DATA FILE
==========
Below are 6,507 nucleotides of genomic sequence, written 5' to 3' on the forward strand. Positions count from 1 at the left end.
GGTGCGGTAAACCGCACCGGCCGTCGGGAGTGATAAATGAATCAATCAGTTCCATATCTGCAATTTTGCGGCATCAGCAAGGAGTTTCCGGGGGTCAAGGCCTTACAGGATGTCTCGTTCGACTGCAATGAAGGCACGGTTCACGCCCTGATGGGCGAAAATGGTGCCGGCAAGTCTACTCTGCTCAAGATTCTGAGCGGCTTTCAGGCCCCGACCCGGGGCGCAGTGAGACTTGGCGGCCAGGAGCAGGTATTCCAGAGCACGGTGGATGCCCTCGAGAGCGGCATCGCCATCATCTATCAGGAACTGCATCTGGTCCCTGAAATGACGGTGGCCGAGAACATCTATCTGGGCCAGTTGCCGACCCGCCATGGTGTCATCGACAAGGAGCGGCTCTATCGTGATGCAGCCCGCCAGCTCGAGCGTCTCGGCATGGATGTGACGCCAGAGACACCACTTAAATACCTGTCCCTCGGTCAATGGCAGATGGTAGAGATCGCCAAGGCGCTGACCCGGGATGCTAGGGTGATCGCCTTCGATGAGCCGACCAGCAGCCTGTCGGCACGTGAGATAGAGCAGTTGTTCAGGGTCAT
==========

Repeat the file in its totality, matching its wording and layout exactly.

Below are 6,507 nucleotides of genomic sequence, written 5' to 3' on the forward strand. Positions count from 1 at the left end.
GGTGCGGTAAACCGCACCGGCCGTCGGGAGTGATAAATGAATCAATCAGTTCCATATCTGCAATTTTGCGGCATCAGCAAGGAGTTTCCGGGGGTCAAGGCCTTACAGGATGTCTCGTTCGACTGCAATGAAGGCACGGTTCACGCCCTGATGGGCGAAAATGGTGCCGGCAAGTCTACTCTGCTCAAGATTCTGAGCGGCTTTCAGGCCCCGACCCGGGGCGCAGTGAGACTTGGCGGCCAGGAGCAGGTATTCCAGAGCACGGTGGATGCCCTCGAGAGCGGCATCGCCATCATCTATCAGGAACTGCATCTGGTCCCTGAAATGACGGTGGCCGAGAACATCTATCTGGGCCAGTTGCCGACCCGCCATGGTGTCATCGACAAGGAGCGGCTCTATCGTGATGCAGCCCGCCAGCTCGAGCGTCTCGGCATGGATGTGACGCCAGAGACACCACTTAAATACCTGTCCCTCGGTCAATGGCAGATGGTAGAGATCGCCAAGGCGCTGACCCGGGATGCTAGGGTGATCGCCTTCGATGAGCCGACCAGCAGCCTGTCGGCACGTGAGATAGAGCAGTTGTTCAGGGTCAT